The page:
The city of Seattle was incorporated on December 2, 1869, 16 years after Arthur Denny, Carson Boren, and David “Doc” Maynard filed the first official plats, helping to establish the downtown street grid we know to this day. Maynard was also likely the one who proposed naming the town after local tribal leader Chief Si’ahl. Now that 154 years have passed, the city and its streets are chock-full of vibrant history.
It’s safe to say that over the years, the city has been touched by countless historical figures and happenings — many of which have shaped the names of Seattle’s buildings, parks, and streets. In this guide, we’re delving into the history of Seattle’s streets — specifically how they were named.
Seattle’s original neighborhood had a pivotal point in 1852 when the Denny Party crossed over from their Alki settlement and the lumber industry began setting down roots. You might have heard of a certain Great Fire that burned the city’s then-downtown in 1889 — but Seattle rebuilt soon after and the rest is history.
Alaskan Way — a title referenced the Klondike gold rush that launched from our waterfront, though the city is proposing the honorary name Dzidzilalich (“little crossing-over place” in Lushootseed) to recognize the lands of the Puget Sound Coast Salish People.
Cherry Street — one of Seattle’s originally mapped streets is named for Cherry Grove, Illinois where the Denny Party began their journey to the West Coast.
Dilling Way — a small street named after one of the earliest mayors of Seattle, George W. Dilling, who served in the role from 1911-12, unseating the previous corrupt and “pro-vice” mayor Hiram Gill. Dilling tried to install reforms against saloons, gambling, and prostitution, but Gill became mayor again a few years later.
Prefontaine Place — named after Francis X. Prefontaine, a French-Canadian priest who founded the city’s first Catholic church.
Not to be confused with the Capitol Hill in the other Washington, this neighborhood has a thriving nightlife scene and strong ties to the LGBTQ+ community. It’s a shame that it never became the actual capital of Washington state — early developers made the effort.
Barbara Bailey Way — a portion of East Denny Way renamed in honor of the late, beloved bookseller and LGBTQ+ rights activist.
Mercer Street — named for one of Seattle’s original pioneers who came up with Lake Union and Lake Washington’s monikers while on a picnic.
Minor Avenue — named for an early Seattle mayor with one major biographical oddity: he drowned off Whidbey Island on a duck-hunting trip.
Olive Way — named for Olive Julia Bell, the daughter of Seattle homesteaders Sarah and William Bell (of Belltown fame). It was almost renamed Harding Way after the 29th US president, but residents argued the street was too short to be worthy of a POTUS.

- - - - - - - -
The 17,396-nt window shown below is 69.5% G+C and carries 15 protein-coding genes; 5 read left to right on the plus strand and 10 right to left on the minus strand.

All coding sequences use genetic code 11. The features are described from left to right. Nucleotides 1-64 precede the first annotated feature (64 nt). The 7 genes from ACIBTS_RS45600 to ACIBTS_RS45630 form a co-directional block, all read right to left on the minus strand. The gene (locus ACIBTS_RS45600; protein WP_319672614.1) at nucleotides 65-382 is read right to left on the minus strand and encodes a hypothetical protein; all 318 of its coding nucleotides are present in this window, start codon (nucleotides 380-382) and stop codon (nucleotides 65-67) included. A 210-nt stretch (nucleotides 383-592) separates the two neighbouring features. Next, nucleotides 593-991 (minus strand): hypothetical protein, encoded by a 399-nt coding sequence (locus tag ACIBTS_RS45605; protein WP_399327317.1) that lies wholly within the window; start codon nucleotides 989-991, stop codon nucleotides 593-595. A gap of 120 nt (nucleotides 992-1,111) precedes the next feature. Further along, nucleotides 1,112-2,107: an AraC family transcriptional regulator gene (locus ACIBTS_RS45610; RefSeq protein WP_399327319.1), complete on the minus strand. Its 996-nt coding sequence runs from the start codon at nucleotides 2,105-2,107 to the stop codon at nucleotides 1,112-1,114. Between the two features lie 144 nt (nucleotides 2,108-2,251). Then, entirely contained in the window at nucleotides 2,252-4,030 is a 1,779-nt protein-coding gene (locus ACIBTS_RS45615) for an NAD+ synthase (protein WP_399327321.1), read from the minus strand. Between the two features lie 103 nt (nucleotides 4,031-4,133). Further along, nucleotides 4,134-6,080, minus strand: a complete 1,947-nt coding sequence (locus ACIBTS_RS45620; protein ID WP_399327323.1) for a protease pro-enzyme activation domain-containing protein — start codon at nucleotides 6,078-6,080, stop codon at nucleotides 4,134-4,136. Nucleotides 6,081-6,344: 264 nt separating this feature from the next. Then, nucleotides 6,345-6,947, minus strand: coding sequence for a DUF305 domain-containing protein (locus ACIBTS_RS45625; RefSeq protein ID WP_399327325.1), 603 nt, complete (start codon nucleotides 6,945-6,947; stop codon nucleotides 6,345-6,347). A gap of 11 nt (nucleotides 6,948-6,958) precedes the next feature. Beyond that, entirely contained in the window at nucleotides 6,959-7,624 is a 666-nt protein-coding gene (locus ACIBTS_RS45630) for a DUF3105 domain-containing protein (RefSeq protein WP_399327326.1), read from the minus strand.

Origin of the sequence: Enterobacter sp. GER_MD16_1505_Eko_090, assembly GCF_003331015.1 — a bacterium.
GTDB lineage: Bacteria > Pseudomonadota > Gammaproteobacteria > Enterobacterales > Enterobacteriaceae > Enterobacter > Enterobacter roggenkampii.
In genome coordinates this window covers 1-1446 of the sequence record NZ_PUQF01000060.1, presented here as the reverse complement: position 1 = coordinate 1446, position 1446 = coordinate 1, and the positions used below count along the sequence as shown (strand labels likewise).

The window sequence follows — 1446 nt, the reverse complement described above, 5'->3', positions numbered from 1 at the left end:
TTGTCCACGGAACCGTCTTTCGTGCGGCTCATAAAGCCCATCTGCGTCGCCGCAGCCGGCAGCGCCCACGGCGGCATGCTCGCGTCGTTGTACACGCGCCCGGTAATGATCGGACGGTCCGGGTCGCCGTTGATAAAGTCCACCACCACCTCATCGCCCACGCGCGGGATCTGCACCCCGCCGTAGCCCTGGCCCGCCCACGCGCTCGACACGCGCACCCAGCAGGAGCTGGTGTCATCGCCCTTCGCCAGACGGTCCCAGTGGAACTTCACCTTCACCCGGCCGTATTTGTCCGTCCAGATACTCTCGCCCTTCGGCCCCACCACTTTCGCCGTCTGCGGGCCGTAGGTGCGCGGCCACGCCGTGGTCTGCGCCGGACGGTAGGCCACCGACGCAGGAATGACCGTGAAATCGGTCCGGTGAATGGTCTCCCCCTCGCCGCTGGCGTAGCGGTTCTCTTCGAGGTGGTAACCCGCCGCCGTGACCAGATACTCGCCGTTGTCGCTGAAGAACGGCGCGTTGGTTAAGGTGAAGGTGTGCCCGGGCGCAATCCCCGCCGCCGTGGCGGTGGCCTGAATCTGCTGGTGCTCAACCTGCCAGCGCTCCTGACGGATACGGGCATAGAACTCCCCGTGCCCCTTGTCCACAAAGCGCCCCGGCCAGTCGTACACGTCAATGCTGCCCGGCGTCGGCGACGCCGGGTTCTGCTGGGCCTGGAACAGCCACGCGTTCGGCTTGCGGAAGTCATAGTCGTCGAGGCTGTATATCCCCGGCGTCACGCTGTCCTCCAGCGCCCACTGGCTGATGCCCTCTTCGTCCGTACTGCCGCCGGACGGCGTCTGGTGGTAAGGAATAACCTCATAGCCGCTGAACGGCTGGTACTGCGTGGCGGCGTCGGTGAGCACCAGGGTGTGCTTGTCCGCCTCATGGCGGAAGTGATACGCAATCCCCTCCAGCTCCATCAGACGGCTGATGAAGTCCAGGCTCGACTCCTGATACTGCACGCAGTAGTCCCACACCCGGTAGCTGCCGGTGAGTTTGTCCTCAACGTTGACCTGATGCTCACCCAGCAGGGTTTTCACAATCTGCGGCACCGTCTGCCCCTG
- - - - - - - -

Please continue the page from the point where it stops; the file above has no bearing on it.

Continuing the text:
Terry Avenue— named for Charles Terry, a Seattle pioneer and merchandise salesman who built a bustling business in the 1850s at the ripe age of 23.
Bordered by Capitol Hill to the north and Mt. Baker to the south, this neighborhood lives up to its name as a bustling city hub. It’s an area with extensive Black history and culture, from the Northwest African American Museum to the Langston Hughes Performing Arts Institute.
East Conover Court — named after Charles Tallmadge Conover, a 19th century newspaperman credited with dubbing Washington the “Evergreen State.”
Pike Street — named after John Pike, a carpenter who helped build the University of Washington.
Rev. Dr. S. McKinney Avenue — a portion of 19th Avenue near East Madison Street named for the prominent civil rights leader and original member of the Seattle Human Rights Commission. He also convinced Martin Luther King, Jr. to speak at Garfield High School.
One of many verdant neighborhoods in South Seattle is worth the steep strolls. Once nicknamed “Boeing Hill” because of how many residents worked for the aerospace company in the 50s and 60s, the area is now a diverse community with a robust dining scene and well-tended community greenspaces.
Cheasty Boulevard South — nope, not a Bond girl tribute, but rather named for E.C. Cheasty, a clothier and former police commissioner who helped establish Seattle’s boulevard system.
Roberto Maestas Festival Street — block of South Lander Street near 16th Avenue South named after the social justice icon who co-founded El Centro de La Raza.
South Angeline Street — named after Chief Si’ahl’s eldest daughter Kikisoblu, known as “Princess Angeline” by white settlers. Though she developed ties with settler families, when the Elliott Point Treaty of 1855 forced Native tribes from their ancestral lands, she refused to leave and stayed in her home near what’s now Pike Place Market.
South Holgate Street — named after John Cornelius Holgate, an Oregon Trail pioneer who traveled the Duwamish River and Elliott Bay by canoe in 1850.
South Massachusetts Street — one of many neighborhood roads inspired by the home state of Harwood Young, a 19th century investor instrumental in building Seattle’s streetcar system.